Vienna Yearbook of Population Research 2013 (Vol. 11), pp. 295–323
Determinants of exceptional human longevity:
new ideas and findings
Leonid A. Gavrilov and Natalia S. Gavrilova
Studies of centenarians are useful in identifying factors leading to long life and avoidance of fatal
diseases. In this article we consider several approaches to study effects of early-life and midlife
conditions on survival to advanced ages: use ofnon-biological relatives as controls, the within-family
analysis, as well as a sampling of controls from the same population universe as centenarians.
These approaches are illustrated using data on American centenarians, their relatives and unrelated shorter-
lived controls obtained from the online genealogies.
The within-family analysis revealed that young maternal age at person’s birth is associated with higher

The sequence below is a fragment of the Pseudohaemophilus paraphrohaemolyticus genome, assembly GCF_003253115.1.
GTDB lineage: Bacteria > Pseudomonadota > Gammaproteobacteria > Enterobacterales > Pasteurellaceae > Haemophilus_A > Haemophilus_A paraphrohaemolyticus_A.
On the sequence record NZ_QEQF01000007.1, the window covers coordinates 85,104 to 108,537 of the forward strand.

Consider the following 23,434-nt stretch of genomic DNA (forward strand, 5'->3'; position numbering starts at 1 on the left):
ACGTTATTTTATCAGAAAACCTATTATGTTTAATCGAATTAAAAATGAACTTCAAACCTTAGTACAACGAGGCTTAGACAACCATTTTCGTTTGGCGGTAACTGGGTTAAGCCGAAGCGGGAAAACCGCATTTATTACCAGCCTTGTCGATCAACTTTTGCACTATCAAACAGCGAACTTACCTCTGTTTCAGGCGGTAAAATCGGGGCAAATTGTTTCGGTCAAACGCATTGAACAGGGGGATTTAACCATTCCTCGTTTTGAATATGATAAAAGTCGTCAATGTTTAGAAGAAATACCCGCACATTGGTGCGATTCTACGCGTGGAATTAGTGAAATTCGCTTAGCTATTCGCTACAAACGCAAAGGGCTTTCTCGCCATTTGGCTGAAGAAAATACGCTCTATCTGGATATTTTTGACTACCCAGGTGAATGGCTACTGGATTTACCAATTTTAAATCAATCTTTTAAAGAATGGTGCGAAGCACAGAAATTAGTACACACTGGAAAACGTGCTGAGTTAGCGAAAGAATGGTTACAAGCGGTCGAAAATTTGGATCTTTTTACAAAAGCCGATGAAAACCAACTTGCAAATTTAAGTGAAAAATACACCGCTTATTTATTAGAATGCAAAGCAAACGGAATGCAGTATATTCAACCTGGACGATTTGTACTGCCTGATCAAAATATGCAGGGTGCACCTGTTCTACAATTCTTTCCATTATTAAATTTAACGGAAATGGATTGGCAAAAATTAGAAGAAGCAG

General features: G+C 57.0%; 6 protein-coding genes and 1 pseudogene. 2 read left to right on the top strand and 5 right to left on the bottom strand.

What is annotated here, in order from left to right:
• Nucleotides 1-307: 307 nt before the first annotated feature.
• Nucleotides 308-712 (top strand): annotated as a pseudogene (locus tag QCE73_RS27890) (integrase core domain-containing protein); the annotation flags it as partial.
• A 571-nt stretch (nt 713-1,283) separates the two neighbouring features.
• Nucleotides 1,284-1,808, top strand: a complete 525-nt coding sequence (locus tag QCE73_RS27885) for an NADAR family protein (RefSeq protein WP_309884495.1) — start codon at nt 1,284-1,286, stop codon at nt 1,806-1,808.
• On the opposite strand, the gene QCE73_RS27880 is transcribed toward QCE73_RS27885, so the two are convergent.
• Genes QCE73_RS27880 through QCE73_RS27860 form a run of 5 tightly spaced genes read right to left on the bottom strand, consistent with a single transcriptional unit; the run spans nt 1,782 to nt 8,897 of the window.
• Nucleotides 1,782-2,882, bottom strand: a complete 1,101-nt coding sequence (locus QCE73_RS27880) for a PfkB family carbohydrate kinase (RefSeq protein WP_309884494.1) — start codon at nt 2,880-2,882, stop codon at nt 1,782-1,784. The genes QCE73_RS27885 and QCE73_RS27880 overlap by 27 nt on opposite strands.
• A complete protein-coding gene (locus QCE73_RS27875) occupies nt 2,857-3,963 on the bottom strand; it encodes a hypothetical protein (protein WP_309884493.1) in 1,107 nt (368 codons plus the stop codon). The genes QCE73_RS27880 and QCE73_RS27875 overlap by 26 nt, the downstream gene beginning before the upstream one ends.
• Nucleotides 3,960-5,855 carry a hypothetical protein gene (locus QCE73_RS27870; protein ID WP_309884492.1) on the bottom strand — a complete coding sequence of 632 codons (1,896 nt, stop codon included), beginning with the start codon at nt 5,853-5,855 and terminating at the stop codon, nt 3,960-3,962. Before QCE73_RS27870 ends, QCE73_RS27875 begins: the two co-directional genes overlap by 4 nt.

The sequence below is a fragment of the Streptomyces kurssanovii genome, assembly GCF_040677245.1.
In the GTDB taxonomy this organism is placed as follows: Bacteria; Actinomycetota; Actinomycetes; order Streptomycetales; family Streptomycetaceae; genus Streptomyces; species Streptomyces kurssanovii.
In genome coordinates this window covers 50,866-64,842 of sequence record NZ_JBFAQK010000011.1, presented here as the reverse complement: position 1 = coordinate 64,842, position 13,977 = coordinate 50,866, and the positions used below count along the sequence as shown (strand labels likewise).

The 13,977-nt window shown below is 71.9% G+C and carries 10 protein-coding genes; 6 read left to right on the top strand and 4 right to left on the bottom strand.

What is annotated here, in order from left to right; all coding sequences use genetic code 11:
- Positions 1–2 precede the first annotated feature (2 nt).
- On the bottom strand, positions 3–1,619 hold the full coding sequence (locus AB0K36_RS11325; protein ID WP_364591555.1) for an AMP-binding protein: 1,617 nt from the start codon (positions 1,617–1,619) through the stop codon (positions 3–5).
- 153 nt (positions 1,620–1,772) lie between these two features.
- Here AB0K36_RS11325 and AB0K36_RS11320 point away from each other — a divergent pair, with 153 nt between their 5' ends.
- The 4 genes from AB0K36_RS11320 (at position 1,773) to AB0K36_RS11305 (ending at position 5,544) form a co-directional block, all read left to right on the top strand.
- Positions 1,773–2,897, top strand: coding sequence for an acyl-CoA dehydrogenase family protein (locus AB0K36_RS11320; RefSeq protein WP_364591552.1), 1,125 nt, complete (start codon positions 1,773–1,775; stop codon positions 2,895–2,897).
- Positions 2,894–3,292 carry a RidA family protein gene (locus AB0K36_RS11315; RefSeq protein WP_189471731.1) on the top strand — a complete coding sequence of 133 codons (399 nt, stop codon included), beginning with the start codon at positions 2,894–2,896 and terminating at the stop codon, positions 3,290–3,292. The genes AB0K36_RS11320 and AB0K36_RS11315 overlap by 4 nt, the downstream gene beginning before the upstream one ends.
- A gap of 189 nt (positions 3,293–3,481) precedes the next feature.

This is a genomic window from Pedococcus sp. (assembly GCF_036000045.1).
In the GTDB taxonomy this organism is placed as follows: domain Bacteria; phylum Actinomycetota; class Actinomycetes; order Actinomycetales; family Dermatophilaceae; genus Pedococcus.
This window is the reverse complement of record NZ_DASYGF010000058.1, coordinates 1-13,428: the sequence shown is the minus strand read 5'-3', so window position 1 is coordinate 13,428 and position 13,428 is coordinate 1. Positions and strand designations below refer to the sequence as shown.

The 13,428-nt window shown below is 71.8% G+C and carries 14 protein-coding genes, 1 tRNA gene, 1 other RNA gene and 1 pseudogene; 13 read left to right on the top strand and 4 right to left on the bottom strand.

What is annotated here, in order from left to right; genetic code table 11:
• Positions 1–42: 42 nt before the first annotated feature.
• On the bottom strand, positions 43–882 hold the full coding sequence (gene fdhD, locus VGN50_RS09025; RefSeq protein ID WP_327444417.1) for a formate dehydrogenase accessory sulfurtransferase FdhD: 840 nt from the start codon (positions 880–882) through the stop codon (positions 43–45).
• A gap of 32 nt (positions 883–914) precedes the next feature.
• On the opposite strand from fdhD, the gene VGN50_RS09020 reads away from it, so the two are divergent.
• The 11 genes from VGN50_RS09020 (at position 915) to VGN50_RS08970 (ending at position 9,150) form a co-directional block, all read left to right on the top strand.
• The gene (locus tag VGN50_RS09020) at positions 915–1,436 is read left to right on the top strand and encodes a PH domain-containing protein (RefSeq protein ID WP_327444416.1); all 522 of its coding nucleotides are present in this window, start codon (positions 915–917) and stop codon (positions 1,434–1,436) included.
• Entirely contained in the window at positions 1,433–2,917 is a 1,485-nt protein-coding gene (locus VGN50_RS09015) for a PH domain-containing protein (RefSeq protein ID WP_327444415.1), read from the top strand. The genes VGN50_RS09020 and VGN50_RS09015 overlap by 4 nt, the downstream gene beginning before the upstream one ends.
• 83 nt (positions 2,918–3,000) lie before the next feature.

chancesof exceptional longevity. Comparison of centenarians and their shorter-lived peers
(died at age 65 and sampled from the same pool of online genealogies) confirmed that birth timing
in the second half of the calendar year predicts survival to age 100.
Parental longevity as well as some childhood and midlife characteristics also proved to be significant
predictors of exceptional longevity
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